Resources in this collection
Getting Started: Finding a Community
Your decision about where to begin will and should hinge on several factors – your own interests and passions, the learning goals you have in mind, your comfort level with technology, your students' access to and comfort level with technology, your students’ interests, and other factors that may not be immediately apparent. Choosing the best way to get started, however, may not be as important as finding others who can support you. But just as with writing, getting started is the key.
So, how did other teachers start? What encouraged or impelled them to begin to use technology in their writing instruction? Where did they go for support? There are other Digital Is collections which share the stories of how particular teachers started with technology and why. The focus of this collection will be on how being part of a community can support you in your process of learning and using technology for your own and student learning. Highlighted here are several different types of communities that lend support to someone starting out and continuing to grow in her knowledge and use of technology.
We begin with the efforts of a Writing Project site that provided support for teachers in its local school district to learn and use technology. The opening video features teachers talking about the value and impact of this support. This is followed by a description of a session on filmmaking led by the tech leader, Gail Desler, responsible for bringing a grant and training to these teachers. Starting locally with teachers you know and who can provide immediate face-to-face support is a great benefit for anyone who doesn't feel confident about exploring new technologies. For many of us, it also provides the "push" we need to engage in new learning. What does your district, local writing project or school offer to teachers who want to use computers, cell phones, recorders and other digital tools in instruction?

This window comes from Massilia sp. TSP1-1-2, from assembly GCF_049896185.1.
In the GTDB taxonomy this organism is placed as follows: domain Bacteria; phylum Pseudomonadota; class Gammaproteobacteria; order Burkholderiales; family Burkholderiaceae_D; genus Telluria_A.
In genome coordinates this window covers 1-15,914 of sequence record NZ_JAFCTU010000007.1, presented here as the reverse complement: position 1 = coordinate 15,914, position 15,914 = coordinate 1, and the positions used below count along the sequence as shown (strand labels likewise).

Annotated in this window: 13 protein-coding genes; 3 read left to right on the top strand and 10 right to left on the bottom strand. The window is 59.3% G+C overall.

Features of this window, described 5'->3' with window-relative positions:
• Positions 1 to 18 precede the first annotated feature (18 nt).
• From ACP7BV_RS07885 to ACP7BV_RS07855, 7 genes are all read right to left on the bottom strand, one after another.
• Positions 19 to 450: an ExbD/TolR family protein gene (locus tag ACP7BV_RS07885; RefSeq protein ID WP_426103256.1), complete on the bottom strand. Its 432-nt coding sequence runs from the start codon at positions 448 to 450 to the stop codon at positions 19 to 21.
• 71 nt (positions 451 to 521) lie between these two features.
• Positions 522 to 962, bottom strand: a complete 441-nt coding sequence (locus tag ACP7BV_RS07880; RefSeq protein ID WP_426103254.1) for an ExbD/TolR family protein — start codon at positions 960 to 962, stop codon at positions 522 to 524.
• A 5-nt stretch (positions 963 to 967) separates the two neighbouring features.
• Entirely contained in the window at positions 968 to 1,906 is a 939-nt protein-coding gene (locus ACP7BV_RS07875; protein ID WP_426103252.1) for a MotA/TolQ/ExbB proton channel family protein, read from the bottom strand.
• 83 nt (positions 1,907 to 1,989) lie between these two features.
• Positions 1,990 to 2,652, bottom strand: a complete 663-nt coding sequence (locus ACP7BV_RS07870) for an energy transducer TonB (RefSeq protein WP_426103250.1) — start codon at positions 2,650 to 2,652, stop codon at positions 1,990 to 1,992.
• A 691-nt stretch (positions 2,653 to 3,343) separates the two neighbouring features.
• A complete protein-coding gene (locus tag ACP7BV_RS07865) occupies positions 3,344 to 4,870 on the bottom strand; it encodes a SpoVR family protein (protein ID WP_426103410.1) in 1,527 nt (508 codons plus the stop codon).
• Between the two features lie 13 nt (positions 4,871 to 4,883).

Next, we hear from three teachers who create their own personal communities for continued technology learning. The first is a teacher, who with the experiences of a writing project summer institute and local technology professional development behind her, takes on the leadership to create her own community of English teachers who use Twitter for professional "conversations." Next is a high school English teacher who begins to use Twitter to connect with colleagues so that she can learn more about using technology for teaching. And we hear from a teacher who looked to her students as a tech community to support her and each other in the learning process. Finally we hear from an instructional coach at a large urban public school district explore the ways connected learning helps him make sense of what he sees happening in schools and learning today.
As with the tools, the communities are varied and ubiquitous. Through the resources collected here, you may find your way to a community that can help you pursue your goals digital literacy and connected learning.